Russian Foreign Ministry: Closing the Baltic Sea for Russia means closing it for everyone
Last year, when Finland and Sweden applied to join NATO, there was talk that the Baltic Sea could turn into an “internal lake” of the alliance.
Today Finland is already a full member of the Western military bloc. Actually, the adoption of Sweden, apparently, is just around the corner. At the end of last month, Turkish President Recep Tayyip Erdogan proposed that parliament ratify the protocol on Sweden's admission to NATO.
At the same time, the rhetoric of alliance members regarding the Baltic Sea has also changed. If earlier they talked mainly about strengthening the presence and control of its waters by NATO forces, now options are being considered for completely closing the Baltic to Russia.
At least, this is the scenario voiced by Latvian President Edgars Rinkevics a couple of weeks ago. According to him, Russian ships will be completely deprived of access to the Baltic Sea if evidence of our country’s involvement in undermining the Balticconnector gas pipeline is discovered.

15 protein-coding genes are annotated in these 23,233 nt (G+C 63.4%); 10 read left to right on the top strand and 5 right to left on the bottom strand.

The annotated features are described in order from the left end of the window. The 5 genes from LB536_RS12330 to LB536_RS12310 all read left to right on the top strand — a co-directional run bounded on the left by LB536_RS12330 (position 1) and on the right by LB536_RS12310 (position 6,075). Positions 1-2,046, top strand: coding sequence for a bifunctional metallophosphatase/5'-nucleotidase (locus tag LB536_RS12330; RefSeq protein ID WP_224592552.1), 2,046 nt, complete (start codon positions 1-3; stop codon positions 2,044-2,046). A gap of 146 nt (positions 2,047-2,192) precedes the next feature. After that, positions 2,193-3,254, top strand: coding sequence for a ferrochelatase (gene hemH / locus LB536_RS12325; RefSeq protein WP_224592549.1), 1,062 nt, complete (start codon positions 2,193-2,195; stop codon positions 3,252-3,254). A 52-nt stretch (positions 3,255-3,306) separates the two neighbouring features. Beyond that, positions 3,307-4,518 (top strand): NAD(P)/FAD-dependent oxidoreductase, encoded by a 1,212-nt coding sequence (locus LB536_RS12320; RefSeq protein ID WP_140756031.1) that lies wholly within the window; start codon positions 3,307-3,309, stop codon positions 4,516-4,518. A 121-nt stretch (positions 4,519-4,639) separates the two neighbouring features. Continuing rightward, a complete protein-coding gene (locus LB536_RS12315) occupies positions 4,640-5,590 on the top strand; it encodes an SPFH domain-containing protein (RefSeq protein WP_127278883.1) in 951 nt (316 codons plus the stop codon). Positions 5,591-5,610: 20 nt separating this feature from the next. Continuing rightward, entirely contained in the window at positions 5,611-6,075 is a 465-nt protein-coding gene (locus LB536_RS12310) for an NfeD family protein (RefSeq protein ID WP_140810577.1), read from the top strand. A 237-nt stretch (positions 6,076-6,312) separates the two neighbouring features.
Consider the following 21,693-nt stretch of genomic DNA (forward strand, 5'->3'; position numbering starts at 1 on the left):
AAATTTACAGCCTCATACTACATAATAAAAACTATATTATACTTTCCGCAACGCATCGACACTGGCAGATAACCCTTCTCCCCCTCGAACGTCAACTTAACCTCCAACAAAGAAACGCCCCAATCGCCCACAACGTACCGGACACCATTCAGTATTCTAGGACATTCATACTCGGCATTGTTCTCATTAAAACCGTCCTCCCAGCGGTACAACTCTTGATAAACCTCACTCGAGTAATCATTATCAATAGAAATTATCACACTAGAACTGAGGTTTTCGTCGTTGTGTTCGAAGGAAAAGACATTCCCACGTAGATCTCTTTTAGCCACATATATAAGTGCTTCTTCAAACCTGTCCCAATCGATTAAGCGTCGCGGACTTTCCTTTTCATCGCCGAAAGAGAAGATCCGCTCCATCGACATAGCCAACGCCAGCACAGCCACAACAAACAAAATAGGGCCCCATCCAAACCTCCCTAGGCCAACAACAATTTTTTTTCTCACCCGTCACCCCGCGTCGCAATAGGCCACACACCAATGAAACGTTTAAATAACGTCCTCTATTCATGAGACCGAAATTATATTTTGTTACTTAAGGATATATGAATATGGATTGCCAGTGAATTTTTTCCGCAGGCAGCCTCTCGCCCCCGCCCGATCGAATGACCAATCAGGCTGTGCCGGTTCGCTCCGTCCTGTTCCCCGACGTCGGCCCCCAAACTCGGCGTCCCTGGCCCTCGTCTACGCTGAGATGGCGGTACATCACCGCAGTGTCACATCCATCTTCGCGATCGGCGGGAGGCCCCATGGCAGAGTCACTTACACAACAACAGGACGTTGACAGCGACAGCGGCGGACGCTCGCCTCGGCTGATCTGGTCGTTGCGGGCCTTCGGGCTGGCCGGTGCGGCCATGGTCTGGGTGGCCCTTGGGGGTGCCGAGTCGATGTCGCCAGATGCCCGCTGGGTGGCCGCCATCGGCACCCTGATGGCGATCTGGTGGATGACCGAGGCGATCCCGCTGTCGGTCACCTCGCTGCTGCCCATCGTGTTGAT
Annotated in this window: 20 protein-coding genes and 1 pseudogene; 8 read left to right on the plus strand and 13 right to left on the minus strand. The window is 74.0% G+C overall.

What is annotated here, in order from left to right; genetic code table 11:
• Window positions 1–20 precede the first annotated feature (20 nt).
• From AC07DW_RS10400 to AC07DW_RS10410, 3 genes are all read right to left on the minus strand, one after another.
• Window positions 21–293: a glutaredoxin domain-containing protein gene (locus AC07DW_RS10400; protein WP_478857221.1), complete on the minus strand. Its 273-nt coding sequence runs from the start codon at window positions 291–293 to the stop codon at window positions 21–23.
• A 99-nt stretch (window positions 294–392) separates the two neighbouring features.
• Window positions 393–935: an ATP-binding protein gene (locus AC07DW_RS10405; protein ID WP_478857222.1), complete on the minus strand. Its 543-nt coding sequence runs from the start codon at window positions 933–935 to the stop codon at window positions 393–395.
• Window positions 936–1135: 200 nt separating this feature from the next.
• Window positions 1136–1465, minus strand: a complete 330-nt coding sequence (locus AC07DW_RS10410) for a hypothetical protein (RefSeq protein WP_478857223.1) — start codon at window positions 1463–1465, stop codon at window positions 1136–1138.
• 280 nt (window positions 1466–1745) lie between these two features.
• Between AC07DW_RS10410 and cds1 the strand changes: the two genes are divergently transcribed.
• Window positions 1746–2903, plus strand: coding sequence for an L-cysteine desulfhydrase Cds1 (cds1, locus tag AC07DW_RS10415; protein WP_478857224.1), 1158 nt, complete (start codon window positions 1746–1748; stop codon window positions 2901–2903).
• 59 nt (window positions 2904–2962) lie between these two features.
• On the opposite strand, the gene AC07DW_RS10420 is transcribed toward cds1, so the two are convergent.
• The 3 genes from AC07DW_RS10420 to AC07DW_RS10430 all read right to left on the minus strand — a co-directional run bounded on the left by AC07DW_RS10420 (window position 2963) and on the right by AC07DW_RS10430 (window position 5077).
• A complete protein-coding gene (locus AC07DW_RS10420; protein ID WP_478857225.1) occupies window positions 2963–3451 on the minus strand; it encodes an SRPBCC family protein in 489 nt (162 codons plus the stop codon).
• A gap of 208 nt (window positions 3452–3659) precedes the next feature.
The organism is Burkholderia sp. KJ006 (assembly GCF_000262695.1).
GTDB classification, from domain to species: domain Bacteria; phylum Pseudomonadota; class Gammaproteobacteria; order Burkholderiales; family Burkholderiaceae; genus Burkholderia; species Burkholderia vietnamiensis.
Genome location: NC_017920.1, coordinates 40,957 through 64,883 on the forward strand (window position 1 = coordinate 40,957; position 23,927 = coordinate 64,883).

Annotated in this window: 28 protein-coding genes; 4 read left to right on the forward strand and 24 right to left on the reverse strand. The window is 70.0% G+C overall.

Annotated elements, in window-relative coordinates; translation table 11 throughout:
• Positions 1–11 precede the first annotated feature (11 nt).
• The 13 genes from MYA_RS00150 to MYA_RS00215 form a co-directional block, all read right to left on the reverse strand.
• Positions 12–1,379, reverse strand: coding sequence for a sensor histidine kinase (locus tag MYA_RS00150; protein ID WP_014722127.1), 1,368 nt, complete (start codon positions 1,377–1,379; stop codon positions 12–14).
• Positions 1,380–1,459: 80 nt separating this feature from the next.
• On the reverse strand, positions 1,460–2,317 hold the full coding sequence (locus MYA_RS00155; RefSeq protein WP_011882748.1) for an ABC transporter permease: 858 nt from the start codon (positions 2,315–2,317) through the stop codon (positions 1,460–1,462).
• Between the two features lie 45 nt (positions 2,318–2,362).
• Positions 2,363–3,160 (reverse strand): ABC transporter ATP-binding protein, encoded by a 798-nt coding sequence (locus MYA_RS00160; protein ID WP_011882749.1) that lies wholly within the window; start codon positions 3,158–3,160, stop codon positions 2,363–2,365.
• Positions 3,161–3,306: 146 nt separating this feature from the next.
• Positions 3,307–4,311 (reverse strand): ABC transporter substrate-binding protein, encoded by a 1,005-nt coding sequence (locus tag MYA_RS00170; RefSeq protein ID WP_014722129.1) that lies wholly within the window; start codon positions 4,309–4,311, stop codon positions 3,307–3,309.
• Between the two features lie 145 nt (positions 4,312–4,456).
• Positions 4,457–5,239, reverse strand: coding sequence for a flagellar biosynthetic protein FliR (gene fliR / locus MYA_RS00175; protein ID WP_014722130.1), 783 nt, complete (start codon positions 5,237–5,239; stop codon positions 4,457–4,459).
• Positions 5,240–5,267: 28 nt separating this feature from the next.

In turn, commenting on such statements during the Eurasian Economic Forum, Deputy Foreign Minister of the Russian Federation Alexander Grushko noted that figures of speech like “NATO’s internal sea” in relation to the Baltic are used only by “lightweight politicians.”
As the Russian diplomat put it, those people who actually make decisions must understand that closing the Baltic Sea to Russia means closing it to everyone.
- summed up Grushko.
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